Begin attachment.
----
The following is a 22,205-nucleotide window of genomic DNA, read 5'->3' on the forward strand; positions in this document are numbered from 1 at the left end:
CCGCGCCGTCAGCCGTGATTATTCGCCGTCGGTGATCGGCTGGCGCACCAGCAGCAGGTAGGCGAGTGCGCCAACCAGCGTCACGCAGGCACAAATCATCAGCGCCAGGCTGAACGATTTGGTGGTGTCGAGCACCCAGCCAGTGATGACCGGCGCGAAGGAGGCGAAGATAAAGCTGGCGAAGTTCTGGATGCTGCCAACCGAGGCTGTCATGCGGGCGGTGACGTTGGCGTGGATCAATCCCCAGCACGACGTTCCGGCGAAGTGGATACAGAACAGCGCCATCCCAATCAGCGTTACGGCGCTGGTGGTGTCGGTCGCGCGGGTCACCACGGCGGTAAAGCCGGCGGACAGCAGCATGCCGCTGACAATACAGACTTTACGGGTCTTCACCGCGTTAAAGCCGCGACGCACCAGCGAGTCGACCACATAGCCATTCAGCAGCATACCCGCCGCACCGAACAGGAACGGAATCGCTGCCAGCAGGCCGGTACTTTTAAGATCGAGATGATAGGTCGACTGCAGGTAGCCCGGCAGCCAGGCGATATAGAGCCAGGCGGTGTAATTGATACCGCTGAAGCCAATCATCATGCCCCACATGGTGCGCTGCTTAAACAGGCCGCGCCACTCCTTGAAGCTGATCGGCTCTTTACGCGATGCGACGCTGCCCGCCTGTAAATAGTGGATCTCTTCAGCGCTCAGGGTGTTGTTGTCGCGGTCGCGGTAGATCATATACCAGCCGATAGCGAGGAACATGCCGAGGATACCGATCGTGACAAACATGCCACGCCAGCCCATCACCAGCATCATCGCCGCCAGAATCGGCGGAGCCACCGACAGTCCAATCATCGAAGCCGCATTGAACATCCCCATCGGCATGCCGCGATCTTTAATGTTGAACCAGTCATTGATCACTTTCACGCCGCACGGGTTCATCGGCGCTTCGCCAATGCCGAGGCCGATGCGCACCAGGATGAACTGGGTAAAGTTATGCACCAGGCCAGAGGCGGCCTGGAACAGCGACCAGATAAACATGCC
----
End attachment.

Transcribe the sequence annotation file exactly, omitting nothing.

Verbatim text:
The following is a 22,205-nucleotide window of genomic DNA, read 5'->3' on the forward strand; positions in this document are numbered from 1 at the left end:
CCGCGCCGTCAGCCGTGATTATTCGCCGTCGGTGATCGGCTGGCGCACCAGCAGCAGGTAGGCGAGTGCGCCAACCAGCGTCACGCAGGCACAAATCATCAGCGCCAGGCTGAACGATTTGGTGGTGTCGAGCACCCAGCCAGTGATGACCGGCGCGAAGGAGGCGAAGATAAAGCTGGCGAAGTTCTGGATGCTGCCAACCGAGGCTGTCATGCGGGCGGTGACGTTGGCGTGGATCAATCCCCAGCACGACGTTCCGGCGAAGTGGATACAGAACAGCGCCATCCCAATCAGCGTTACGGCGCTGGTGGTGTCGGTCGCGCGGGTCACCACGGCGGTAAAGCCGGCGGACAGCAGCATGCCGCTGACAATACAGACTTTACGGGTCTTCACCGCGTTAAAGCCGCGACGCACCAGCGAGTCGACCACATAGCCATTCAGCAGCATACCCGCCGCACCGAACAGGAACGGAATCGCTGCCAGCAGGCCGGTACTTTTAAGATCGAGATGATAGGTCGACTGCAGGTAGCCCGGCAGCCAGGCGATATAGAGCCAGGCGGTGTAATTGATACCGCTGAAGCCAATCATCATGCCCCACATGGTGCGCTGCTTAAACAGGCCGCGCCACTCCTTGAAGCTGATCGGCTCTTTACGCGATGCGACGCTGCCCGCCTGTAAATAGTGGATCTCTTCAGCGCTCAGGGTGTTGTTGTCGCGGTCGCGGTAGATCATATACCAGCCGATAGCGAGGAACATGCCGAGGATACCGATCGTGACAAACATGCCACGCCAGCCCATCACCAGCATCATCGCCGCCAGAATCGGCGGAGCCACCGACAGTCCAATCATCGAAGCCGCATTGAACATCCCCATCGGCATGCCGCGATCTTTAATGTTGAACCAGTCATTGATCACTTTCACGCCGCACGGGTTCATCGGCGCTTCGCCAATGCCGAGGCCGATGCGCACCAGGATGAACTGGGTAAAGTTATGCACCAGGCCAGAGGCGGCCTGGAACAGCGACCAGATAAACATGCC